J Ultrasound Med. 2022 Sep 5. doi: 10.1002/jum.16091. Online ahead of print.
OBJECTIVES: We aimed to decrease barriers to acquiring Point of Care Ultrasound (POCUS) knowledge among attending physicians and improve the safety of trainee POCUS use through a novel flexible and cognitive based curriculum.
METHODS: We developed three educational pathways using varied approaches to educational delivery: a novel and asynchronous cognitive curriculum to allow Educational Supervision, a hands-on pathway for Limited Practice, and a more robust pathway for Independent Practice and credentialing.
RESULTS: From November 2018 through June 2021, 102 of 116 hospitalists engaged in some portion of the curriculum. Twenty-four completed the Educational Supervision pathway, 31 completed the Limited Practice pathway, and 17 enrolled in the Independent Practice pathway with three achieving independent practice. Faculty who completed the Educational Supervision pathway had improved scores on a comprehensive POCUS knowledge assessment, 43.5% [95% Confidence Interval (CI) 38.2-48.8] versus 72.0% [95% CI 65.2-78.8], P < .001. Junior faculty were more likely to engage in the supervision pathway and senior faculty were more likely to complete an intensive course to complete the Limited Practice pathway.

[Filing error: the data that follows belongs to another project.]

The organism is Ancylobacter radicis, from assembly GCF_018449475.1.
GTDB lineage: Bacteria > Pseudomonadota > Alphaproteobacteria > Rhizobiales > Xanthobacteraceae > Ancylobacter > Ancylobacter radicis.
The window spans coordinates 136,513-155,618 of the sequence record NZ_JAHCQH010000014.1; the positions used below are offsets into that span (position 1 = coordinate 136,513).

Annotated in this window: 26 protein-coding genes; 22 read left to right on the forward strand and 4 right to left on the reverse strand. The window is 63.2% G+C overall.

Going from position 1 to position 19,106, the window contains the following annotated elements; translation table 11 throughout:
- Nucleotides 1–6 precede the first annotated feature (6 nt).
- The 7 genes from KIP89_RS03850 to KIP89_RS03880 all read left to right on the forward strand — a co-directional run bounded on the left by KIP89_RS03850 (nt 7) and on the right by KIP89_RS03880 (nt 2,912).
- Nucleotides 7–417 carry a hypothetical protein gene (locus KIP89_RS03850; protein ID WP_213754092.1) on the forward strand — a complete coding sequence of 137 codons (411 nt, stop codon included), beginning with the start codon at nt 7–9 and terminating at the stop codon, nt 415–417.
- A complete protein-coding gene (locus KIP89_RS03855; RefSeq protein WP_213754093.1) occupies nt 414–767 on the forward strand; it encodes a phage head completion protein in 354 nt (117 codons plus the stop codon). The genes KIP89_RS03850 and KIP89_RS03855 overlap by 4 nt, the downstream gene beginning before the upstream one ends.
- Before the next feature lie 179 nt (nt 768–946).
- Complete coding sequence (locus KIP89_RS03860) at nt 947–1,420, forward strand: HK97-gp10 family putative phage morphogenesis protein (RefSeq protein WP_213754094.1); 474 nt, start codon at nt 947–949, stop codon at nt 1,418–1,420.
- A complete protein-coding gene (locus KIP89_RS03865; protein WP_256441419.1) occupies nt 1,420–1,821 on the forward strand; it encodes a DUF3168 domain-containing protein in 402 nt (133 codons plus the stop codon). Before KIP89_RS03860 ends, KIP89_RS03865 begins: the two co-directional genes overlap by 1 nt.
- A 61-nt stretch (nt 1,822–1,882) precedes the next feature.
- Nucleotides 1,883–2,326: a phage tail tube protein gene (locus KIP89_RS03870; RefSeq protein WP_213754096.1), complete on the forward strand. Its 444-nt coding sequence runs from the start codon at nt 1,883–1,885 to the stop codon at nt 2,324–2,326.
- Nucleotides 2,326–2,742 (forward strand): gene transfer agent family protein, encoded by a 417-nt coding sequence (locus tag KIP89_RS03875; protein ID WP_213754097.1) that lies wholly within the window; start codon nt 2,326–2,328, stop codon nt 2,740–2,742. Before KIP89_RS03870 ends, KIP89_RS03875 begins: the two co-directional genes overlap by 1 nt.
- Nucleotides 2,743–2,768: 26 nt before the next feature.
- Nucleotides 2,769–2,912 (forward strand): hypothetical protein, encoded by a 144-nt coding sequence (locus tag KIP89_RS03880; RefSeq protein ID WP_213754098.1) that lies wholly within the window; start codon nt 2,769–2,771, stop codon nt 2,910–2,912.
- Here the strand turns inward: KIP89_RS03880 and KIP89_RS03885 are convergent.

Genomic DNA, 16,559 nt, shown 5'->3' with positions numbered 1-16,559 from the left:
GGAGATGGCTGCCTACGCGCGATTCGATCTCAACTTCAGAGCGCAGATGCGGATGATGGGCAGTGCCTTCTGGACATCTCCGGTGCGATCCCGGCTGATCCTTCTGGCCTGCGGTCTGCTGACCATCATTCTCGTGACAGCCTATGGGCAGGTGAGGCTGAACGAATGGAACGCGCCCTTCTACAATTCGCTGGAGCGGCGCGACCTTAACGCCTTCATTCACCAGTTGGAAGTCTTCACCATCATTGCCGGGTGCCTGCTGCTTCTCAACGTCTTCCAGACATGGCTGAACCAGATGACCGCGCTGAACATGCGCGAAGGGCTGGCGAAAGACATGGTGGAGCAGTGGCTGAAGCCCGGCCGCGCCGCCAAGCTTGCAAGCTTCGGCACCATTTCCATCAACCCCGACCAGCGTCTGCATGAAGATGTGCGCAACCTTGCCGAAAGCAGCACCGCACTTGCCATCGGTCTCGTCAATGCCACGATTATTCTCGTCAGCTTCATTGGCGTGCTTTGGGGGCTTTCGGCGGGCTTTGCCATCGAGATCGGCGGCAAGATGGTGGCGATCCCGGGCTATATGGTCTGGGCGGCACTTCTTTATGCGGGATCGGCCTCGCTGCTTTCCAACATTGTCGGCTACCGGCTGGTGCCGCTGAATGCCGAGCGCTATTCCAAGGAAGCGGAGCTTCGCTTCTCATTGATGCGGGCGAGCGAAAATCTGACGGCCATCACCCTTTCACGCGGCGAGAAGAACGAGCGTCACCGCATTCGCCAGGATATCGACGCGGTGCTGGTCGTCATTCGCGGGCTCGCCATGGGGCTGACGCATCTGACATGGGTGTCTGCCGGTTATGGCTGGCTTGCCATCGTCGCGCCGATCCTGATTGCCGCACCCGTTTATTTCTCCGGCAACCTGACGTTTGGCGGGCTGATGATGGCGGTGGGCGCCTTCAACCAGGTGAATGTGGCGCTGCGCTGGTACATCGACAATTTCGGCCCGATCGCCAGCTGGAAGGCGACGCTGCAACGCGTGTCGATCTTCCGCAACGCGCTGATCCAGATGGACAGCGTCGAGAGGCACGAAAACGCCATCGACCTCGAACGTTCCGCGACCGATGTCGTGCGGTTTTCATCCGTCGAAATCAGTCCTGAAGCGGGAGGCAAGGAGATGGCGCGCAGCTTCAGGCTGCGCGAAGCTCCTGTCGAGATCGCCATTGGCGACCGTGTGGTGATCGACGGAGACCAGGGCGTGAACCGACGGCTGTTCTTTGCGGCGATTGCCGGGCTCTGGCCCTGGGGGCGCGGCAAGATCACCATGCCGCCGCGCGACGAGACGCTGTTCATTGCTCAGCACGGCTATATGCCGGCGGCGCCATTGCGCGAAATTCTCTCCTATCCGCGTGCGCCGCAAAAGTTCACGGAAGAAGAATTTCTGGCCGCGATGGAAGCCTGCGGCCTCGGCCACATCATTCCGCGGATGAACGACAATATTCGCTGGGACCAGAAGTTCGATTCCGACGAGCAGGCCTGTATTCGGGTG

CONCLUSIONS: A flexible, cognitive focused POCUS curriculum was effective in creating high levels of engagement, and a cognitive only curriculum resulted in significant improvement in hospitalists' POCUS knowledge without hands on training. Finally, we found that hospitalist engagement in the curriculum did not follow the lowest barrier to entry or time commitment and engagement varied by time in practice. Training faculty to independent practice remains a substantial challenge.